Indexed on: 22 Jul '18Published on: 22 Jul '18Published in: Frontiers in microbiology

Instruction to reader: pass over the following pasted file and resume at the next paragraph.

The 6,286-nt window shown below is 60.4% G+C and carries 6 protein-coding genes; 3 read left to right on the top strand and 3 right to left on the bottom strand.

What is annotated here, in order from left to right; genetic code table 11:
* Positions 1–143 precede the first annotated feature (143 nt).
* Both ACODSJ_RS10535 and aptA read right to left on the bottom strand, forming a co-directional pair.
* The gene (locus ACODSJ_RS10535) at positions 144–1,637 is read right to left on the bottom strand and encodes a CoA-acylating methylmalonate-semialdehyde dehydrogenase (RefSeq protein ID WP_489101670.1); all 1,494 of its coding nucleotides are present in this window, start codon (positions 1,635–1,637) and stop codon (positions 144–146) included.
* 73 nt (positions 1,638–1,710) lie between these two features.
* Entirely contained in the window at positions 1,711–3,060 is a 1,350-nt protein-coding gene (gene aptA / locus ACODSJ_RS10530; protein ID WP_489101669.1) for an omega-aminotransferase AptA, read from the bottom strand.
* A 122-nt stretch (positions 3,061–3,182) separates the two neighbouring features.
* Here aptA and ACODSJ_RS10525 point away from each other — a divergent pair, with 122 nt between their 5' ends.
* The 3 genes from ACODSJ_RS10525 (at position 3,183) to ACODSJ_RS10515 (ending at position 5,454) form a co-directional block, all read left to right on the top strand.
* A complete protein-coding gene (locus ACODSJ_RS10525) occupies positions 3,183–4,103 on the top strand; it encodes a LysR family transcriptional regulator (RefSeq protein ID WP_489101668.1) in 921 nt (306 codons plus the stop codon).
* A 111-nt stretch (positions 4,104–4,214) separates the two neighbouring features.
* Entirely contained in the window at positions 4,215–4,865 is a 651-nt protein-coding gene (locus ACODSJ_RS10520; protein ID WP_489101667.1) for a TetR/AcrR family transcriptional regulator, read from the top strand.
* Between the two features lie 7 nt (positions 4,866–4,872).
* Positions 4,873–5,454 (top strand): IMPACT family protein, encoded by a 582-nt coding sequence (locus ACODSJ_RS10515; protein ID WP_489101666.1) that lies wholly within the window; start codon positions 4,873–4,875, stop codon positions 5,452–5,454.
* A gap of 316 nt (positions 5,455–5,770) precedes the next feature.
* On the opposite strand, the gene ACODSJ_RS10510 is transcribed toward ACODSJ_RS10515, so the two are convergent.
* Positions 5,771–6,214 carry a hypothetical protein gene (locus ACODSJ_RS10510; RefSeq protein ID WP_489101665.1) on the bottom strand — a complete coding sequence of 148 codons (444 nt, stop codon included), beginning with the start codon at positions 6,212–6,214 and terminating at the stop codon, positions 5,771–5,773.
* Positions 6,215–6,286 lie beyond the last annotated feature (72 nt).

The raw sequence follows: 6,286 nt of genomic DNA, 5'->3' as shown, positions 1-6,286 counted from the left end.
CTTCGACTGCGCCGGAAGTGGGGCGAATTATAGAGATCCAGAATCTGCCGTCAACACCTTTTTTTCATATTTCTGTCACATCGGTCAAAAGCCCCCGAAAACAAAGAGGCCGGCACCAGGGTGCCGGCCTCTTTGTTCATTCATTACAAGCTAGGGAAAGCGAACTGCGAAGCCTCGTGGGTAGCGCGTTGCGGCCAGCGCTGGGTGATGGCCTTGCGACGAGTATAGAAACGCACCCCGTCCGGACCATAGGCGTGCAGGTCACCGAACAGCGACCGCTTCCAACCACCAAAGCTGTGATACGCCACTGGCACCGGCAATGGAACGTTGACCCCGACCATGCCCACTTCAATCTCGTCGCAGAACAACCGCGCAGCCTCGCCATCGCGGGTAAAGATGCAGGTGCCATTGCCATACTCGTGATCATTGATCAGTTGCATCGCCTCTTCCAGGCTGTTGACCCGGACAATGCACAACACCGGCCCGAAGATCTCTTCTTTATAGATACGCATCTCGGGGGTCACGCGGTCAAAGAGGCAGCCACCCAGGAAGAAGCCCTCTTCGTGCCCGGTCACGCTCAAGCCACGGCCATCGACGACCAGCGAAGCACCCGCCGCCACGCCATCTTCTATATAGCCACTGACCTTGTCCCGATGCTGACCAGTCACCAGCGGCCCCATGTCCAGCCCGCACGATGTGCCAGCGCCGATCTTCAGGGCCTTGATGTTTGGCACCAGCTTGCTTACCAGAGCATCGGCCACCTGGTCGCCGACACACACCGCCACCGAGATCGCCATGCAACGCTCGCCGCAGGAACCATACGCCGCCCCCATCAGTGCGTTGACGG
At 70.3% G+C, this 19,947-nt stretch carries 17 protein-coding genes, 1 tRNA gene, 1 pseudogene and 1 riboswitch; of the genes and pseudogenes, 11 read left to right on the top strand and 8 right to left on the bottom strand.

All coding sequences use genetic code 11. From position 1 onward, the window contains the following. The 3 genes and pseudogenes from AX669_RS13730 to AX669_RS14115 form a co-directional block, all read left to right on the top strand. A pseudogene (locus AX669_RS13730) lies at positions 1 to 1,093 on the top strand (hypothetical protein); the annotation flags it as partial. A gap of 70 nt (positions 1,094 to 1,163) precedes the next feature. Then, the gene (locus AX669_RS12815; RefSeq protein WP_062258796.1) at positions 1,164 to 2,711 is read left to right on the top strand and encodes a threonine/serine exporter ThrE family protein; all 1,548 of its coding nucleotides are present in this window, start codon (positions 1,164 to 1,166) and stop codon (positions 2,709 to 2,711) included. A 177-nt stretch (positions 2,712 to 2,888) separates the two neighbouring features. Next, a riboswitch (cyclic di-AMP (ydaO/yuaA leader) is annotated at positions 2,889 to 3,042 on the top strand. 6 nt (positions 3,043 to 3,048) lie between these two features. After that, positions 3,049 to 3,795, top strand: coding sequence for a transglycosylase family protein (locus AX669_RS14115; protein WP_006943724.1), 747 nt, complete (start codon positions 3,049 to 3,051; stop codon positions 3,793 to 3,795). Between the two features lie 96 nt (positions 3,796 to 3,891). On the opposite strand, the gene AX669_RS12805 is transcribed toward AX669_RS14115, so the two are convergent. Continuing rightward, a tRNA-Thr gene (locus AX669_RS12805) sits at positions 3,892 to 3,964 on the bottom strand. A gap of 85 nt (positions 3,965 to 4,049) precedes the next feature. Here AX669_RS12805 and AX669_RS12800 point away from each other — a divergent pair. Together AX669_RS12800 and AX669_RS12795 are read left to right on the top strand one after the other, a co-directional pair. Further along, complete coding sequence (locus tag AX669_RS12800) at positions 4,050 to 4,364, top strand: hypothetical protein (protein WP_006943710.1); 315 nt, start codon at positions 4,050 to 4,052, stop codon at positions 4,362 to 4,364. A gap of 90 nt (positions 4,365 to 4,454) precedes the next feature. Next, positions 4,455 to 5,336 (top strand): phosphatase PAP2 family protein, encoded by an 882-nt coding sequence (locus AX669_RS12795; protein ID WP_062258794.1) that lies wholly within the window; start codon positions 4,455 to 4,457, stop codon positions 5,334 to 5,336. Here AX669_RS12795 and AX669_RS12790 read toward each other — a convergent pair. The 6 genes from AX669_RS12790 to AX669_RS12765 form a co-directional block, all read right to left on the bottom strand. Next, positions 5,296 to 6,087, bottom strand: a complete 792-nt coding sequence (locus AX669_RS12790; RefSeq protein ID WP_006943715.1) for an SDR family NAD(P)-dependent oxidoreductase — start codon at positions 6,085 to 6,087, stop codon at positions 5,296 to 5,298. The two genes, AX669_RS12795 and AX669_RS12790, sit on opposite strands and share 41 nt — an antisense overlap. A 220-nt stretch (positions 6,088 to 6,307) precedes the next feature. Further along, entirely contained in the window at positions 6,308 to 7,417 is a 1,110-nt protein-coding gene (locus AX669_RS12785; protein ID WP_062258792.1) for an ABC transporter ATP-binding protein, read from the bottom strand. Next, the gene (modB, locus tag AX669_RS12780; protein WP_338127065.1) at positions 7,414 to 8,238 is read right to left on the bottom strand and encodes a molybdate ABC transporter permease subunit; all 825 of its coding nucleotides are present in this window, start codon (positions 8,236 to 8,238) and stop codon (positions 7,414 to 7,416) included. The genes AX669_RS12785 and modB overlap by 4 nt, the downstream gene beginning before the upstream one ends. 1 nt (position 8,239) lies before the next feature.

For decades, biologists and biochemists have taken advantage of atomic resolution structural models of proteins from X-ray crystallography, nuclear magnetic resonance spectroscopy, and more recently cryo-electron microscopy. However, not all proteins relent to structural analyses using these approaches, and as the depth of knowledge increases, additional data elucidating a mechanistic understanding of protein function is desired. Flavin-based electron bifurcating enzymes, which are responsible for producing high energy compounds through the simultaneous endergonic and exergonic reduction of two intercellular electron carriers (i.e., NAD and ferredoxin) are one class of proteins that have challenged structural biologists and in which there is great interest to understand the mechanism behind electron gating. A limited number of X-ray crystallography projects have been successful; however, it is clear that to understand how these enzymes function, techniques that can reveal detailed in solution information about protein structure, dynamics, and interactions involved in the bifurcating reaction are needed. In this review, we cover a general set of mass spectrometry-based techniques that, combined with protein modeling, are capable of providing information on both protein structure and dynamics. Techniques discussed include surface labeling, covalent cross-linking, native mass spectrometry, and hydrogen/deuterium exchange. We cover how biophysical data can be used to validate computationally generated protein models and develop mechanistic explanations for regulation and performance of enzymes and protein complexes. Our focus will be on flavin-based electron bifurcating enzymes, but the broad applicability of the techniques will be showcased.